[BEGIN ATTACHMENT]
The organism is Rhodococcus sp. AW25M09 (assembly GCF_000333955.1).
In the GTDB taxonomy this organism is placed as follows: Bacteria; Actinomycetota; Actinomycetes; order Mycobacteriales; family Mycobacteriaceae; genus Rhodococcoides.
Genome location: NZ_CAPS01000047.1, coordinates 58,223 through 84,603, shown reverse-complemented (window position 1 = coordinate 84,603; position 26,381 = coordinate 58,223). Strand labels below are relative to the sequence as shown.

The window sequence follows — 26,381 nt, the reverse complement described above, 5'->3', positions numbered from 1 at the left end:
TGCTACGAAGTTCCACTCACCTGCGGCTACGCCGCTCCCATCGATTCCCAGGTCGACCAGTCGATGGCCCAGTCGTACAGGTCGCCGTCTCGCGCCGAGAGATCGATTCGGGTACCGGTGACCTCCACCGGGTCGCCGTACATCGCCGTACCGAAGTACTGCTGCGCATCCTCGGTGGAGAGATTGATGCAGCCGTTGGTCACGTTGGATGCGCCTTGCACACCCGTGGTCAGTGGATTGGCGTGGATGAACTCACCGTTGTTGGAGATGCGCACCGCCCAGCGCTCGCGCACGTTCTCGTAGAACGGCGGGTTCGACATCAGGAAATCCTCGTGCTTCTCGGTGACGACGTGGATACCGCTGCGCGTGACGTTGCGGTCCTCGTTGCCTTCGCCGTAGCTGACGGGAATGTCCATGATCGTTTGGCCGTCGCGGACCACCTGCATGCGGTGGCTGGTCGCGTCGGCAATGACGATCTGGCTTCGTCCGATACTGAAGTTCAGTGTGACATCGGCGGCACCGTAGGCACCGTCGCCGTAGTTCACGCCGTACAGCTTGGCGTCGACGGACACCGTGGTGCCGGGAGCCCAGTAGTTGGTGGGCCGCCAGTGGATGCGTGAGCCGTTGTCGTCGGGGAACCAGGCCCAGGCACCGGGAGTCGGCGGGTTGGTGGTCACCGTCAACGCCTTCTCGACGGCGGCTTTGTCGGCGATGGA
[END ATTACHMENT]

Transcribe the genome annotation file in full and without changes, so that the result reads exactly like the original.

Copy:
The organism is Rhodococcus sp. AW25M09 (assembly GCF_000333955.1).
In the GTDB taxonomy this organism is placed as follows: Bacteria; Actinomycetota; Actinomycetes; order Mycobacteriales; family Mycobacteriaceae; genus Rhodococcoides.
Genome location: NZ_CAPS01000047.1, coordinates 58,223 through 84,603, shown reverse-complemented (window position 1 = coordinate 84,603; position 26,381 = coordinate 58,223). Strand labels below are relative to the sequence as shown.

The window sequence follows — 26,381 nt, the reverse complement described above, 5'->3', positions numbered from 1 at the left end:
TGCTACGAAGTTCCACTCACCTGCGGCTACGCCGCTCCCATCGATTCCCAGGTCGACCAGTCGATGGCCCAGTCGTACAGGTCGCCGTCTCGCGCCGAGAGATCGATTCGGGTACCGGTGACCTCCACCGGGTCGCCGTACATCGCCGTACCGAAGTACTGCTGCGCATCCTCGGTGGAGAGATTGATGCAGCCGTTGGTCACGTTGGATGCGCCTTGCACACCCGTGGTCAGTGGATTGGCGTGGATGAACTCACCGTTGTTGGAGATGCGCACCGCCCAGCGCTCGCGCACGTTCTCGTAGAACGGCGGGTTCGACATCAGGAAATCCTCGTGCTTCTCGGTGACGACGTGGATACCGCTGCGCGTGACGTTGCGGTCCTCGTTGCCTTCGCCGTAGCTGACGGGAATGTCCATGATCGTTTGGCCGTCGCGGACCACCTGCATGCGGTGGCTGGTCGCGTCGGCAATGACGATCTGGCTTCGTCCGATACTGAAGTTCAGTGTGACATCGGCGGCACCGTAGGCACCGTCGCCGTAGTTCACGCCGTACAGCTTGGCGTCGACGGACACCGTGGTGCCGGGAGCCCAGTAGTTGGTGGGCCGCCAGTGGATGCGTGAGCCGTTGTCGTCGGGGAACCAGGCCCAGGCACCGGGAGTCGGCGGGTTGGTGGTCACCGTCAACGCCTTCTCGACGGCGGCTTTGTCGGCGATGGA